restricted access Cyril Tourneur
In lieu of an abstract, here is a brief excerpt of the content:

[ 197 Cyril Tourneur1 Although the tragedies which make immortal the name of Cyril Tourneur are accessible to everyone in the Mermaid edition, it is still an event to have a new edition of the “work” of this strange poet.2 Fifty-two years have passed since the edition in two volumes by Churton Collins. And this sumptuous critical edition of Professor Nicoll’s reminds us that it is time to revalue the work of Tourneur.3 None of the Elizabethan dramatists is more puzzling; none offers less foothold for the scholarly investigator; and none is more dangerous for the literary critic. We know almost nothing of his life; we trace his hand in no collaboration.4 He has left only two plays; and it has been doubted even whether the same man wrote both; and if he did, as most scholars agree, there is still some doubt as to which he wrote first. Yet in no plays by any minor Elizabethan is a more positive personality revealed than in The Revenger’s Tragedy. No Elizabethan dramatist offers greater temptation: to the scholar, to hazard conjecture of fact; and to the critic, to hazard conjecture of significance. We may be sure that what Mr. Nicoll does not know is unknown to anybody; and it is no disrespect to his scholarship and diligence to remark how little, in the fifty-two years of Elizabethan research since Collins, has been added to our knowledge of the singular poet with the delightful name. Churton Collins, in his admirable introduction, really knows nothing at all about the man’s life; and all that later students have been able to do is to piece together several probable shreds.5 That there was a family of Tourneurs is certain; the precise place in it of Cyril is, as Mr. Nicoll freely admits, a matter of speculation. And, with all the plausible guesses possible, Mr. Nicoll tells us that Tourneur’s “whole early life is a complete blank” [8]. What he does give us is good reason for believing that Tourneur, with perhaps other members of the family, was a servant of the Cecils; and he adds to our knowledge a prose piece, “The Character of Robert Earl of Salisbury.”6 Besides the two tragedies, he also gives “The Transformed Metamorphosis,” the “Funeral Poem upon the Death of Sir Francis Vere,” and the Elegy on the death of Prince Henry, already canonically attributed to Tourneur; and “Laugh and Lie Down,” a satirical pamphlet , no better and no worse than dozens of others, which is probably Essays, Reviews, and Commentaries: 1930 198 ] Tourneur’s – at least, it is attributed to him, and there is no particular reason why he should not be the author.7 The information of fifty years is meagre and probably will never be improved. It is astonishingly incongruous with what we feel we know about Tourneur after reading the two plays: two plays as different from all plays by known Elizabethans as they are from each other. In Elizabethan drama, the critic is rash who will assert boldly that any play is by a single hand. But with each of these, The Atheist’s Tragedy and The Revenger’s Tragedy, the literary critic feels that, even were there some collaboration, one mind guided the whole work; and feels that the mind was not that of one of the other well-known dramatic writers. Certainly, Tourneur has made a very deep impression upon the minds of those critics who have admired him. It is to be regretted, however, that Professor Nicoll, at the beginning of his otherwise sober and just introduction, has quoted the hysterical phrases of Marcel Schwob’s vie imaginaire of Tourneur. To say that Tourneur naquit de l’union d’un dieu inconnu avec une prostituée is a pardonable excess of a romantic period, a pardonable excess on the part of a poet discovering a foreign poet.8 But this is not criticism; and it is a misleading introduction to the work of a man who was a great English poet; and it produces an impression which is increased by the excellent but too macabre decorations of Mr. Carter.9 What matters first is the beauty of the verse and the unity of the dramatic pattern in the two plays. The author of The Atheist’s Tragedy and The Revenger’s Tragedy belongs critically among the earlier of the followers of Shakespeare. If Ford and Shirley and Fletcher represent the decadence, and...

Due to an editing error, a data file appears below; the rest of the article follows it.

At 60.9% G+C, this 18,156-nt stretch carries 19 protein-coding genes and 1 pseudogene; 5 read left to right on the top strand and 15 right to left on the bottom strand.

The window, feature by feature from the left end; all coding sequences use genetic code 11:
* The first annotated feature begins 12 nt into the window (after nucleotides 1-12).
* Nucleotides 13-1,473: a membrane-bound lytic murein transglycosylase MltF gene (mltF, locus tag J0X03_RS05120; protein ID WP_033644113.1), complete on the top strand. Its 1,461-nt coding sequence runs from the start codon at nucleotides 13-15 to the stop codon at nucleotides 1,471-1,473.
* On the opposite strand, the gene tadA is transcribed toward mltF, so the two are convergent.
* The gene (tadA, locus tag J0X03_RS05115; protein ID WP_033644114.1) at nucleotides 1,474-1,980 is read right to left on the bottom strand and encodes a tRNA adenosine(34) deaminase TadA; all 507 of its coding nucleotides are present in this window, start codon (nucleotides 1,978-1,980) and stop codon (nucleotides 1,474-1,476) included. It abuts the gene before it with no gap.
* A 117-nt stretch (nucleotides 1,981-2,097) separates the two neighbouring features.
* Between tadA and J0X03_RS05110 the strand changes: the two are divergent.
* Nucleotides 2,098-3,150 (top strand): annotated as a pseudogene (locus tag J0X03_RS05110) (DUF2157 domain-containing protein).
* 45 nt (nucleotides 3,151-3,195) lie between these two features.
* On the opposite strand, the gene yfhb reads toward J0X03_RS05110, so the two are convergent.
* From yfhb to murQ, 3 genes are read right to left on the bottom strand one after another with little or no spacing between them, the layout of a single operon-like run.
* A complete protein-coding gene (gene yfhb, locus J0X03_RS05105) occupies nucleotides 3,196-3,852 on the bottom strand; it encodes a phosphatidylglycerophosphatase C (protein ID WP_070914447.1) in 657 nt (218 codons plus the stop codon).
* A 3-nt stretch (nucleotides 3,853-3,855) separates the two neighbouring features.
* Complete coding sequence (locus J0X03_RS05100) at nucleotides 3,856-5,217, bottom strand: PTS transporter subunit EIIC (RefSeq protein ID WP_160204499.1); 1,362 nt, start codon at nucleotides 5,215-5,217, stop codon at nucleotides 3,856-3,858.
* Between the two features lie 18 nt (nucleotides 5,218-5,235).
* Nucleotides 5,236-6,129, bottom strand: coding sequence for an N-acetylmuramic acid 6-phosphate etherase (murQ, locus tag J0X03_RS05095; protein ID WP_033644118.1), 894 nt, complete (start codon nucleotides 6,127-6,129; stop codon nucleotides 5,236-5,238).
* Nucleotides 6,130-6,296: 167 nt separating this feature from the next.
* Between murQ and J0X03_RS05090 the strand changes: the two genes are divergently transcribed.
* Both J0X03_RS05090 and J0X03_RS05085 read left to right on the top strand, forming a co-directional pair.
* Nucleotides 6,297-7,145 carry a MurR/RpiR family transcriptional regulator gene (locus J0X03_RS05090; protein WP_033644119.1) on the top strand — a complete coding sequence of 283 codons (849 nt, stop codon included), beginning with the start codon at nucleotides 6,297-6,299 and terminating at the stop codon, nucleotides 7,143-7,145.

pdf